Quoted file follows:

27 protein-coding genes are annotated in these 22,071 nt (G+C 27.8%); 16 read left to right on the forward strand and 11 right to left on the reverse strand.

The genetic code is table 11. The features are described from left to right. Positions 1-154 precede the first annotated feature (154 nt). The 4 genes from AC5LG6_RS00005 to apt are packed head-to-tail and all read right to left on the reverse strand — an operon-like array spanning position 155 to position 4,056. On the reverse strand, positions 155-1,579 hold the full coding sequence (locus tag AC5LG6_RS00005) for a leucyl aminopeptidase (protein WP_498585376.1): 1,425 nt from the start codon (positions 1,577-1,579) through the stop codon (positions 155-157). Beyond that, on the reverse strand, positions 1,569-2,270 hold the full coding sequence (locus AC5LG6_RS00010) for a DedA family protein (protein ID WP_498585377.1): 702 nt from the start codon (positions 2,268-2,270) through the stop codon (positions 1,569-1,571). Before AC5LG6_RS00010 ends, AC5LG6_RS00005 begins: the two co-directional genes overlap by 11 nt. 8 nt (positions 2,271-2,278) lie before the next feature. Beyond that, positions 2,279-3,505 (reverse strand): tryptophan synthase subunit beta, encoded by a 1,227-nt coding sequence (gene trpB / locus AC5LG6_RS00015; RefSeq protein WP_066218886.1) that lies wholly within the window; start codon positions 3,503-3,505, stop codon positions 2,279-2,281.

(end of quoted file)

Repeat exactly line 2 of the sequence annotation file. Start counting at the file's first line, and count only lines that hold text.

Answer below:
The genetic code is table 11. The features are described from left to right. Positions 1-154 precede the first annotated feature (154 nt). The 4 genes from AC5LG6_RS00005 to apt are packed head-to-tail and all read right to left on the reverse strand — an operon-like array spanning position 155 to position 4,056. On the reverse strand, positions 155-1,579 hold the full coding sequence (locus tag AC5LG6_RS00005) for a leucyl aminopeptidase (protein WP_498585376.1): 1,425 nt from the start codon (positions 1,577-1,579) through the stop codon (positions 155-157). Beyond that, on the reverse strand, positions 1,569-2,270 hold the full coding sequence (locus AC5LG6_RS00010) for a DedA family protein (protein ID WP_498585377.1): 702 nt from the start codon (positions 2,268-2,270) through the stop codon (positions 1,569-1,571). Before AC5LG6_RS00010 ends, AC5LG6_RS00005 begins: the two co-directional genes overlap by 11 nt. 8 nt (positions 2,271-2,278) lie before the next feature. Beyond that, positions 2,279-3,505 (reverse strand): tryptophan synthase subunit beta, encoded by a 1,227-nt coding sequence (gene trpB / locus AC5LG6_RS00015; RefSeq protein WP_066218886.1) that lies wholly within the window; start codon positions 3,503-3,505, stop codon positions 2,279-2,281.